It's strange how something so subtle can make such a powerful impact. Ever since I first discovered Eliot Porter's work in this book, I never looked at the ground the same way again. Porter was an absolute master at finding the most beautiful, intricate patterns and details in the middle of a giant forest, or field. These weren't big bold landscapes with vibrant colors, but rather quiet moments that draw a viewer in to take a deeper look.
Not everyone gets Porter, with many wondering what the big deal is. Of course, the same is true with Picasso too. The late photographer Galen Rowell wrote about this with an interesting passage, "Going to Extremes" in his book. He overheard a group of photographers asking what all the fuss was about after seeing a slideshow of Porter's work. Rowell comments that, "Subtleties are carefully orchestrated so that viewers remain unaware of how intentional they really are." He continues, "He was an absolute stickler for detail from conception in his mind's eye to perfection in his handmade dye transfers or color separations."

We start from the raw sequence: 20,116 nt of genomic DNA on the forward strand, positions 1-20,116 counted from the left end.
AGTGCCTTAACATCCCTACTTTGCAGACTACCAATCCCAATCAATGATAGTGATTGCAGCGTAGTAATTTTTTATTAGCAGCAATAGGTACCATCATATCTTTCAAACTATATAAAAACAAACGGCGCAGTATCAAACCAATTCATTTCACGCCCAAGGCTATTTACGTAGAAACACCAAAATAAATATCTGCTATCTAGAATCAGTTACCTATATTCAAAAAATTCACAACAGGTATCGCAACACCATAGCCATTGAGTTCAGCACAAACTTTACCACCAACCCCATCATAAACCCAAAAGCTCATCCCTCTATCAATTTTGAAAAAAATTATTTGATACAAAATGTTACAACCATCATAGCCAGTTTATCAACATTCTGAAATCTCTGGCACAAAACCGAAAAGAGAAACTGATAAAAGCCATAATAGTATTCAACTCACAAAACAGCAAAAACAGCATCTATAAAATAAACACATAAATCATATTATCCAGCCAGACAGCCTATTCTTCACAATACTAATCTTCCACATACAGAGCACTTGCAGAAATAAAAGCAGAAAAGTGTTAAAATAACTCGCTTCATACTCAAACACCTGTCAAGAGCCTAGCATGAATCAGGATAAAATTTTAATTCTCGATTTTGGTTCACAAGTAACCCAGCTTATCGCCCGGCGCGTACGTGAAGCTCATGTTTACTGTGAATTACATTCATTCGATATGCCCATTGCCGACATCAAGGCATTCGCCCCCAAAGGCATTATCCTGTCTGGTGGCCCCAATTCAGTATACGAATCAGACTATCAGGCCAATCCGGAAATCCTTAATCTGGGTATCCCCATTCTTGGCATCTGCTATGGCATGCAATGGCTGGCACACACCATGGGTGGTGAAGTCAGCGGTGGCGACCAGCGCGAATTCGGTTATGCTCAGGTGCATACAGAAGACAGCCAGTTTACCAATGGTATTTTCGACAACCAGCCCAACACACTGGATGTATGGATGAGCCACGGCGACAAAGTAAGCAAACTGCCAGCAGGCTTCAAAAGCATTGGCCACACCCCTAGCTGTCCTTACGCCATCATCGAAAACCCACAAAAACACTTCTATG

For me, Porter has opened up a new reality. There is beauty beneath our feet but only if we can learn how to see it.